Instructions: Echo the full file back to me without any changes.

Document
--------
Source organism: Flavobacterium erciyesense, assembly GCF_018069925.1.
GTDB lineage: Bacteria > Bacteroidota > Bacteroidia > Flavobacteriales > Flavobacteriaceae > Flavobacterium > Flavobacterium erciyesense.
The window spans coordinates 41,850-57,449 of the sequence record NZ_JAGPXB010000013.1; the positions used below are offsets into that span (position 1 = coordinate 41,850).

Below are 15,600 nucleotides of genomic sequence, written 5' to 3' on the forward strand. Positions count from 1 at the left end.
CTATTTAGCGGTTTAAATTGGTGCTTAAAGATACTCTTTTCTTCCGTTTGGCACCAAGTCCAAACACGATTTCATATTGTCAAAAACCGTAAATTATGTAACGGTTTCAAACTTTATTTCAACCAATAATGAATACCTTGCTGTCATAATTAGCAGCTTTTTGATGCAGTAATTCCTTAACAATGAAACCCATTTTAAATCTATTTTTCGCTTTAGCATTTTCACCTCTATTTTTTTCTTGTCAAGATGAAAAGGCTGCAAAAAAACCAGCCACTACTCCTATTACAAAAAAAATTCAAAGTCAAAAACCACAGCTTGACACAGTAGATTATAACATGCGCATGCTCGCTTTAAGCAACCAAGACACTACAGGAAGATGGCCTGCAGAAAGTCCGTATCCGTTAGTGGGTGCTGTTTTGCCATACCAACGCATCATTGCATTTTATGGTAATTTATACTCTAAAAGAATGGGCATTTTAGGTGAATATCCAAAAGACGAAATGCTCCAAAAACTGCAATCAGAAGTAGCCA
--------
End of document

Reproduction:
Source organism: Flavobacterium erciyesense, assembly GCF_018069925.1.
GTDB lineage: Bacteria > Bacteroidota > Bacteroidia > Flavobacteriales > Flavobacteriaceae > Flavobacterium > Flavobacterium erciyesense.
The window spans coordinates 41,850-57,449 of the sequence record NZ_JAGPXB010000013.1; the positions used below are offsets into that span (position 1 = coordinate 41,850).

Below are 15,600 nucleotides of genomic sequence, written 5' to 3' on the forward strand. Positions count from 1 at the left end.
CTATTTAGCGGTTTAAATTGGTGCTTAAAGATACTCTTTTCTTCCGTTTGGCACCAAGTCCAAACACGATTTCATATTGTCAAAAACCGTAAATTATGTAACGGTTTCAAACTTTATTTCAACCAATAATGAATACCTTGCTGTCATAATTAGCAGCTTTTTGATGCAGTAATTCCTTAACAATGAAACCCATTTTAAATCTATTTTTCGCTTTAGCATTTTCACCTCTATTTTTTTCTTGTCAAGATGAAAAGGCTGCAAAAAAACCAGCCACTACTCCTATTACAAAAAAAATTCAAAGTCAAAAACCACAGCTTGACACAGTAGATTATAACATGCGCATGCTCGCTTTAAGCAACCAAGACACTACAGGAAGATGGCCTGCAGAAAGTCCGTATCCGTTAGTGGGTGCTGTTTTGCCATACCAACGCATCATTGCATTTTATGGTAATTTATACTCTAAAAGAATGGGCATTTTAGGTGAATATCCAAAAGACGAAATGCTCCAAAAACTGCAATCAGAAGTAGCCA